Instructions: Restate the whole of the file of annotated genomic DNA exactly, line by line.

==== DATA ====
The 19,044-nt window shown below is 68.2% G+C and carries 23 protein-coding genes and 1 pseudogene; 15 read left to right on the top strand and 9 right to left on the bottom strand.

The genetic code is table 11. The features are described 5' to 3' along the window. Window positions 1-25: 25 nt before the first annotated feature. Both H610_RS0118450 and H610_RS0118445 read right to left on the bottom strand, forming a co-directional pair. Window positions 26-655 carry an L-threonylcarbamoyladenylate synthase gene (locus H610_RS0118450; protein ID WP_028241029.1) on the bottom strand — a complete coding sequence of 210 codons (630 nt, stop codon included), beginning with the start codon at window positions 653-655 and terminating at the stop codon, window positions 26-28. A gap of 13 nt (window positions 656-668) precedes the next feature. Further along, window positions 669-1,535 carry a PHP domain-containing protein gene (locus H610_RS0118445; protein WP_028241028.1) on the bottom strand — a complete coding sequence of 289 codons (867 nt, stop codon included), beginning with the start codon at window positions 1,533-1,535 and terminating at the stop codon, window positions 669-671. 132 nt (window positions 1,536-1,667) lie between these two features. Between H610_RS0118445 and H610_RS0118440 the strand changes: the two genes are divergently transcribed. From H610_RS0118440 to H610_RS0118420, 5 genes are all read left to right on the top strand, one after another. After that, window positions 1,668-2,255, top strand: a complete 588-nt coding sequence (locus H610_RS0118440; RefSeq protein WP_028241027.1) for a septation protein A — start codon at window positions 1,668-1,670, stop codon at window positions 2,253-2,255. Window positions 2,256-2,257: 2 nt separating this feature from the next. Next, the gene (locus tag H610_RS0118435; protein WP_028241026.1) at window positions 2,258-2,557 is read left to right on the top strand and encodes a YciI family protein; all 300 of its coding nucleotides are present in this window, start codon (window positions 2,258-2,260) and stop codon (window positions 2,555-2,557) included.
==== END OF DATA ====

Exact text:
The 19,044-nt window shown below is 68.2% G+C and carries 23 protein-coding genes and 1 pseudogene; 15 read left to right on the top strand and 9 right to left on the bottom strand.

The genetic code is table 11. The features are described 5' to 3' along the window. Window positions 1-25: 25 nt before the first annotated feature. Both H610_RS0118450 and H610_RS0118445 read right to left on the bottom strand, forming a co-directional pair. Window positions 26-655 carry an L-threonylcarbamoyladenylate synthase gene (locus H610_RS0118450; protein ID WP_028241029.1) on the bottom strand — a complete coding sequence of 210 codons (630 nt, stop codon included), beginning with the start codon at window positions 653-655 and terminating at the stop codon, window positions 26-28. A gap of 13 nt (window positions 656-668) precedes the next feature. Further along, window positions 669-1,535 carry a PHP domain-containing protein gene (locus H610_RS0118445; protein WP_028241028.1) on the bottom strand — a complete coding sequence of 289 codons (867 nt, stop codon included), beginning with the start codon at window positions 1,533-1,535 and terminating at the stop codon, window positions 669-671. 132 nt (window positions 1,536-1,667) lie between these two features. Between H610_RS0118445 and H610_RS0118440 the strand changes: the two genes are divergently transcribed. From H610_RS0118440 to H610_RS0118420, 5 genes are all read left to right on the top strand, one after another. After that, window positions 1,668-2,255, top strand: a complete 588-nt coding sequence (locus H610_RS0118440; RefSeq protein WP_028241027.1) for a septation protein A — start codon at window positions 1,668-1,670, stop codon at window positions 2,253-2,255. Window positions 2,256-2,257: 2 nt separating this feature from the next. Next, the gene (locus tag H610_RS0118435; protein WP_028241026.1) at window positions 2,258-2,557 is read left to right on the top strand and encodes a YciI family protein; all 300 of its coding nucleotides are present in this window, start codon (window positions 2,258-2,260) and stop codon (window positions 2,555-2,557) included.